In just under a year’s time, if President Castro keeps to his previously announced timetable, he will step down and cease to lead Cuba’s Council of State and Council of Ministers. Others in his generation are also expected to demit office.
Unless a constitutional change occurs, he will also cease to be the Commander in Chief of the Cuban Armed Forces. However, it is not clear whether he and other historic figures still active in the leadership will continue to lead or play a central role in the Cuban Communist Party.
To achieve all of this, several far-reaching announcements will have to be made in the coming months about the country’s future leadership, constitution, and possibly, based on previous thinking, electoral reform. Despite this, there have so far been no formal indications as to when this will happen or exactly what the process will involve.
It is suggested that Miguel Díaz-Canel, the First Vice President of Council of State and the Council of Ministers will assume the leadership.
Over the last year, he has travelled widely and been warmly welcomed in Africa, China, India and Vietnam, as well as in Russia and Venezuela which he has visited frequently. In recent months, he has also participated in several important and sometimes challenging national debates in Cuba with young communists, at universities and with the media. He has also been a regular visitor to the country’s provinces, meeting with workers and other citizens.
However, on January 2, on the occasion of the youth-dominated celebration of the 59th anniversary of the Cuban Revolution, it was notable that the political address in the Plaza de la Revolución was delivered by Jennifer Bello Martínez, the President of the Federation of University Students (FEU), who is also a Member the Council of State. Then Ms Bello spoke about domestic and international issues, with President Castro presiding.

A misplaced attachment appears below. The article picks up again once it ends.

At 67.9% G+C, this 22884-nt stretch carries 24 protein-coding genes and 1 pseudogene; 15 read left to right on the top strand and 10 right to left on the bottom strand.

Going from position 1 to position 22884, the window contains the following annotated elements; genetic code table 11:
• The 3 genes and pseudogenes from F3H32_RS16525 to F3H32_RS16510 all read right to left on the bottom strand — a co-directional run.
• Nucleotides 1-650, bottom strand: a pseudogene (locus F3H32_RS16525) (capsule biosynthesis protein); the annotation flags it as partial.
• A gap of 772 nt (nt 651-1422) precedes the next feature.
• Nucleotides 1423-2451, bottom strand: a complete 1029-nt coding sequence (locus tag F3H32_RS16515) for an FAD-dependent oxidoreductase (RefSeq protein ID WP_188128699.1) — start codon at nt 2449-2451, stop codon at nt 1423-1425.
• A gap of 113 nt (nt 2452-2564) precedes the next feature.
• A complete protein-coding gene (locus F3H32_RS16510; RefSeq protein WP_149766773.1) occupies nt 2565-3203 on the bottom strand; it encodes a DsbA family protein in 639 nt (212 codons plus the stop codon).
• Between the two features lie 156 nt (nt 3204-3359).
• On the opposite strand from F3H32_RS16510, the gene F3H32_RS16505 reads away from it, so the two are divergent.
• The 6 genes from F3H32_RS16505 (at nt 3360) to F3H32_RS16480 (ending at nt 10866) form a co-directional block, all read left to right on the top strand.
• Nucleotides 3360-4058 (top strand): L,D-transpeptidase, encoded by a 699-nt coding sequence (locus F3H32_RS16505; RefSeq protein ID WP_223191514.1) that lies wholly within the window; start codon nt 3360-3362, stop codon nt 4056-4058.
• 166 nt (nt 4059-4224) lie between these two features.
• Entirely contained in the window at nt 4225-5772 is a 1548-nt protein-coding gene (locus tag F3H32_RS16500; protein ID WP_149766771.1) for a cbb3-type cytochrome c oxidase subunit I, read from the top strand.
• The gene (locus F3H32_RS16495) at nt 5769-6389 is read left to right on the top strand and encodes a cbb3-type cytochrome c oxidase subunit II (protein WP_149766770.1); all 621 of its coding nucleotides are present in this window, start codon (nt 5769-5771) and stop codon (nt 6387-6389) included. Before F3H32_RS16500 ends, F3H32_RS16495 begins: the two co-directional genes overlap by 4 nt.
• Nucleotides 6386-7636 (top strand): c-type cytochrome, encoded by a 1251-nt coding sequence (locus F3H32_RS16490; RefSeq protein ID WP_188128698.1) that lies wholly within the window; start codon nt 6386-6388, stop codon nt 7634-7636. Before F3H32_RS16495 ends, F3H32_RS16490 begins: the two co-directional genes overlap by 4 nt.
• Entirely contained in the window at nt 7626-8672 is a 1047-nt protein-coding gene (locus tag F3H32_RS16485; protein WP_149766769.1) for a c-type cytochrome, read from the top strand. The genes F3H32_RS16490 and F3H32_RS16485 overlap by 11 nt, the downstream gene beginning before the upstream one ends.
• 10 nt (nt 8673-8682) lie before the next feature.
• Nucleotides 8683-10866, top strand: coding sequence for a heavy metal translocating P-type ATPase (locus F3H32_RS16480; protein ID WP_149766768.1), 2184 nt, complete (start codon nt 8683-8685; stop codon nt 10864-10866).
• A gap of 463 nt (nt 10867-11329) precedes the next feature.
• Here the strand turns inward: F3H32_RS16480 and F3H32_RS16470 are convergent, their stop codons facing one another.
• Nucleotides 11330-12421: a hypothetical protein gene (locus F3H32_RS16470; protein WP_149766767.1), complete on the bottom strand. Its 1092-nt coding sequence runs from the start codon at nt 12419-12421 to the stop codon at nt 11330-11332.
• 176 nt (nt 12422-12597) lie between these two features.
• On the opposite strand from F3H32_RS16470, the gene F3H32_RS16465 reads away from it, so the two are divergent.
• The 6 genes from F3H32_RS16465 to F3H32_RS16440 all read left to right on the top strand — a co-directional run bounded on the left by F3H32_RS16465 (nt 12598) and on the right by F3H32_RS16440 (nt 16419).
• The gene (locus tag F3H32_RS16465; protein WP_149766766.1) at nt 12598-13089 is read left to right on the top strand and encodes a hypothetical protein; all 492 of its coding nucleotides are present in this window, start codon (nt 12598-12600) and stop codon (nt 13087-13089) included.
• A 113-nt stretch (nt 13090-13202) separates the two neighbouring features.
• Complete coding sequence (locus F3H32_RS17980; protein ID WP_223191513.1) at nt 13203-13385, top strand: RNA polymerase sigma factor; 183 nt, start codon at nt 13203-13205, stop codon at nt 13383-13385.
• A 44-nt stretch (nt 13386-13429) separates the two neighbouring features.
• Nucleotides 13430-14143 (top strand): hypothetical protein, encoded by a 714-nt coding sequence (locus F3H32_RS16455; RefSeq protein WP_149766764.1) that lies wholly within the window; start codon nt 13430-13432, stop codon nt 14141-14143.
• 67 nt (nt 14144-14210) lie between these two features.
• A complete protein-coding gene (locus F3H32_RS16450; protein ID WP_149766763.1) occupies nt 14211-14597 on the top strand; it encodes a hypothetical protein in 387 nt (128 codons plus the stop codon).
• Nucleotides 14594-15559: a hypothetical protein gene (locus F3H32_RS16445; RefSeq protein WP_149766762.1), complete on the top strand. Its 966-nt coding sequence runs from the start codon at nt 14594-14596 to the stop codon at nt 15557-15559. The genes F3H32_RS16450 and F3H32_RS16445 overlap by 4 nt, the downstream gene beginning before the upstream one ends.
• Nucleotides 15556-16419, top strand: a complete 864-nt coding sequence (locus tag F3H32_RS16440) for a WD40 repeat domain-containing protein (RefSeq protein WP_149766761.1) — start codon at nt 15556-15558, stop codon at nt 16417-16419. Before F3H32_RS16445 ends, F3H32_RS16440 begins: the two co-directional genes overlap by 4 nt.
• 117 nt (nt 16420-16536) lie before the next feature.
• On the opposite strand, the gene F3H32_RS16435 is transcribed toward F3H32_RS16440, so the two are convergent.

Notwithstanding, whoever succeeds President Castro, who is now 85, will have to be seen by Cubans of all ages as having political legitimacy, and the same moral authority, respect and personal characteristics of those who fought in the Cuban Revolution. Just as importantly, they will need to be seen as genuinely representative of Cuba’s new, educated, diverse, free-thinking and nationalistic young people.
Speaking on April 3 to the Cuban media, the First Secretary of its Young Communist League (UJC), Susely Morfa González, said that the organisation she leads is now seeking to represent all Cuban youth.
Ms Morfa – who has rapidly emerged as one of several younger national political figures in Cuba, and who recently became a member of the country’s Council of State – made clear that in order to respond to the challenges facing the country, the UJC wants “to motivate new generations to learn more about Cuba’s history in a more inclusive, humane and creative way”.
Noting that the organisation now has 300,752 affiliates and over 33,000 grass roots committees (its numbers were falling up to 2014, but the UJC says 60,000 joined in 2016), she said that its aim is “to promote policies that prioritise the island’s youth.”